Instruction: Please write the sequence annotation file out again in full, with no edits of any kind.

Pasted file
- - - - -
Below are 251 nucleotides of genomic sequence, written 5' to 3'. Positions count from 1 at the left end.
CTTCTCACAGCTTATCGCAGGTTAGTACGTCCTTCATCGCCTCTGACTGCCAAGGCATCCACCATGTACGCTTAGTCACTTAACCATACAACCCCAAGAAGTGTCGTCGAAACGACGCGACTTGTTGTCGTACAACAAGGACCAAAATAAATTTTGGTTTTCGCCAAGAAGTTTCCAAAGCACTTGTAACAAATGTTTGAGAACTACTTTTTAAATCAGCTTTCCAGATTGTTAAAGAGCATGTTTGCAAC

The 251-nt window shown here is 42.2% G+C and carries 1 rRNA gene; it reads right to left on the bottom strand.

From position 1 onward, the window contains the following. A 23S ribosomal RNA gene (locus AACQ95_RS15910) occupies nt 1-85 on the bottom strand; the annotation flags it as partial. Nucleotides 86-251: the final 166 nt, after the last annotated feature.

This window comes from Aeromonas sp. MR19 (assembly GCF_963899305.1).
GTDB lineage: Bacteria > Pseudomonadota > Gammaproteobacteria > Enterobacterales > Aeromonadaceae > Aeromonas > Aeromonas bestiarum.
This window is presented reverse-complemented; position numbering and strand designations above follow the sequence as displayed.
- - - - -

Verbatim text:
Below are 251 nucleotides of genomic sequence, written 5' to 3'. Positions count from 1 at the left end.
CTTCTCACAGCTTATCGCAGGTTAGTACGTCCTTCATCGCCTCTGACTGCCAAGGCATCCACCATGTACGCTTAGTCACTTAACCATACAACCCCAAGAAGTGTCGTCGAAACGACGCGACTTGTTGTCGTACAACAAGGACCAAAATAAATTTTGGTTTTCGCCAAGAAGTTTCCAAAGCACTTGTAACAAATGTTTGAGAACTACTTTTTAAATCAGCTTTCCAGATTGTTAAAGAGCATGTTTGCAAC

The 251-nt window shown here is 42.2% G+C and carries 1 rRNA gene; it reads right to left on the bottom strand.

From position 1 onward, the window contains the following. A 23S ribosomal RNA gene (locus AACQ95_RS15910) occupies nt 1-85 on the bottom strand; the annotation flags it as partial. Nucleotides 86-251: the final 166 nt, after the last annotated feature.

This window comes from Aeromonas sp. MR19 (assembly GCF_963899305.1).
GTDB lineage: Bacteria > Pseudomonadota > Gammaproteobacteria > Enterobacterales > Aeromonadaceae > Aeromonas > Aeromonas bestiarum.
This window is presented reverse-complemented; position numbering and strand designations above follow the sequence as displayed.